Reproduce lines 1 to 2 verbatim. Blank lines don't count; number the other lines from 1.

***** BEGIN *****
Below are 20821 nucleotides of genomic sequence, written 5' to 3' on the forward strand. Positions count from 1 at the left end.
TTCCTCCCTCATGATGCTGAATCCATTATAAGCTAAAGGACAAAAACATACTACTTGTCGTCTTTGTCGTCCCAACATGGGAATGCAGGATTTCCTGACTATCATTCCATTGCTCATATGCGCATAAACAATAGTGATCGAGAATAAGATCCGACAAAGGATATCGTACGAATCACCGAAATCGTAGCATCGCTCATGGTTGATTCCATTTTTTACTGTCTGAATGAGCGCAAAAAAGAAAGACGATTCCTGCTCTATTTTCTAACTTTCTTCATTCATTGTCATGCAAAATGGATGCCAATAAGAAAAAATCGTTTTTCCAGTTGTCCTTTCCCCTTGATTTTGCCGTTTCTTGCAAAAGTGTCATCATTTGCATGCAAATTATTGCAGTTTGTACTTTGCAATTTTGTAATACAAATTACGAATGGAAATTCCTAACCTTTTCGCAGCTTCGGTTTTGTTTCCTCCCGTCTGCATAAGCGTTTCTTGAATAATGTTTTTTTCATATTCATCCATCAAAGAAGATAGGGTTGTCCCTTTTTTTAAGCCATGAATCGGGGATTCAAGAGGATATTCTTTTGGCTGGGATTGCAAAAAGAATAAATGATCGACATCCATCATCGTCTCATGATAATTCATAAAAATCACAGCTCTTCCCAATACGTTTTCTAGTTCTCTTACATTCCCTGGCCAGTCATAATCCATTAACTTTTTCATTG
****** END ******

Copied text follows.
Below are 20821 nucleotides of genomic sequence, written 5' to 3' on the forward strand. Positions count from 1 at the left end.
TTCCTCCCTCATGATGCTGAATCCATTATAAGCTAAAGGACAAAAACATACTACTTGTCGTCTTTGTCGTCCCAACATGGGAATGCAGGATTTCCTGACTATCATTCCATTGCTCATATGCGCATAAACAATAGTGATCGAGAATAAGATCCGACAAAGGATATCGTACGAATCACCGAAATCGTAGCATCGCTCATGGTTGATTCCATTTTTTACTGTCTGAATGAGCGCAAAAAAGAAAGACGATTCCTGCTCTATTTTCTAACTTTCTTCATTCATTGTCATGCAAAATGGATGCCAATAAGAAAAAATCGTTTTTCCAGTTGTCCTTTCCCCTTGATTTTGCCGTTTCTTGCAAAAGTGTCATCATTTGCATGCAAATTATTGCAGTTTGTACTTTGCAATTTTGTAATACAAATTACGAATGGAAATTCCTAACCTTTTCGCAGCTTCGGTTTTGTTTCCTCCCGTCTGCATAAGCGTTTCTTGAATAATGTTTTTTTCATATTCATCCATCAAAGAAGATAGGGTTGTCCCTTTTTTTAAGCCATGAATCGGGGATTCAAGAGGATATTCTTTTGGCTGGGATTGCAAAAAGAATAAATGATCGACATCCATCATCGTCTCATGATAATTCATAAAAATCACAGCTCTTCCCAATACGTTTTCTAGTTCTCTTACATTCCCTGGCCAGTCATAATCCATTAACTTTTTCATTG